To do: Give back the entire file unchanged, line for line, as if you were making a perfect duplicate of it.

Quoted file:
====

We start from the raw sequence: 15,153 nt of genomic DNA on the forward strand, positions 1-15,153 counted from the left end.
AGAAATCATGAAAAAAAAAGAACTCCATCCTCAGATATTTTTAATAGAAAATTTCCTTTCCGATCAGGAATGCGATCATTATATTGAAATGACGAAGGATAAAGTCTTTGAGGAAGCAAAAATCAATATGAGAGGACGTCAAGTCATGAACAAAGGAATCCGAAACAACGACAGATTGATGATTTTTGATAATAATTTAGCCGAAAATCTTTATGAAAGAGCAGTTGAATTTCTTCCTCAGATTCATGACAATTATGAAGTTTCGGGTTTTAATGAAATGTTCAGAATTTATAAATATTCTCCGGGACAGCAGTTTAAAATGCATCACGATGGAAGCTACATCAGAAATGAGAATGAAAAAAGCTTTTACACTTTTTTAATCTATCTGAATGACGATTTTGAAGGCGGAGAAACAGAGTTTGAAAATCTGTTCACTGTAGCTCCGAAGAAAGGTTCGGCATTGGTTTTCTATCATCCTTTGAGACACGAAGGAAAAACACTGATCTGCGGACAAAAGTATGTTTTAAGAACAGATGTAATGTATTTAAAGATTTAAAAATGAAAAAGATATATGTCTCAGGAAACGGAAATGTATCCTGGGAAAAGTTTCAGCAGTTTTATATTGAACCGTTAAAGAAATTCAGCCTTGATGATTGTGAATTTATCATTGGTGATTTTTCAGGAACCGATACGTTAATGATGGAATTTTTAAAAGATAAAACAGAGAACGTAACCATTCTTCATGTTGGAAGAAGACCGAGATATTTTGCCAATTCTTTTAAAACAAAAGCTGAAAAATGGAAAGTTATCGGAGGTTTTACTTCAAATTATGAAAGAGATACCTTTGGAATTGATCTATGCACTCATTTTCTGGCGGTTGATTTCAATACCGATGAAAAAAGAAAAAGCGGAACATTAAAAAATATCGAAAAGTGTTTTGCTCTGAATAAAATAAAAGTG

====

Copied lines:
We start from the raw sequence: 15,153 nt of genomic DNA on the forward strand, positions 1-15,153 counted from the left end.
AGAAATCATGAAAAAAAAAGAACTCCATCCTCAGATATTTTTAATAGAAAATTTCCTTTCCGATCAGGAATGCGATCATTATATTGAAATGACGAAGGATAAAGTCTTTGAGGAAGCAAAAATCAATATGAGAGGACGTCAAGTCATGAACAAAGGAATCCGAAACAACGACAGATTGATGATTTTTGATAATAATTTAGCCGAAAATCTTTATGAAAGAGCAGTTGAATTTCTTCCTCAGATTCATGACAATTATGAAGTTTCGGGTTTTAATGAAATGTTCAGAATTTATAAATATTCTCCGGGACAGCAGTTTAAAATGCATCACGATGGAAGCTACATCAGAAATGAGAATGAAAAAAGCTTTTACACTTTTTTAATCTATCTGAATGACGATTTTGAAGGCGGAGAAACAGAGTTTGAAAATCTGTTCACTGTAGCTCCGAAGAAAGGTTCGGCATTGGTTTTCTATCATCCTTTGAGACACGAAGGAAAAACACTGATCTGCGGACAAAAGTATGTTTTAAGAACAGATGTAATGTATTTAAAGATTTAAAAATGAAAAAGATATATGTCTCAGGAAACGGAAATGTATCCTGGGAAAAGTTTCAGCAGTTTTATATTGAACCGTTAAAGAAATTCAGCCTTGATGATTGTGAATTTATCATTGGTGATTTTTCAGGAACCGATACGTTAATGATGGAATTTTTAAAAGATAAAACAGAGAACGTAACCATTCTTCATGTTGGAAGAAGACCGAGATATTTTGCCAATTCTTTTAAAACAAAAGCTGAAAAATGGAAAGTTATCGGAGGTTTTACTTCAAATTATGAAAGAGATACCTTTGGAATTGATCTATGCACTCATTTTCTGGCGGTTGATTTCAATACCGATGAAAAAAGAAAAAGCGGAACATTAAAAAATATCGAAAAGTGTTTTGCTCTGAATAAAATAAAAGTG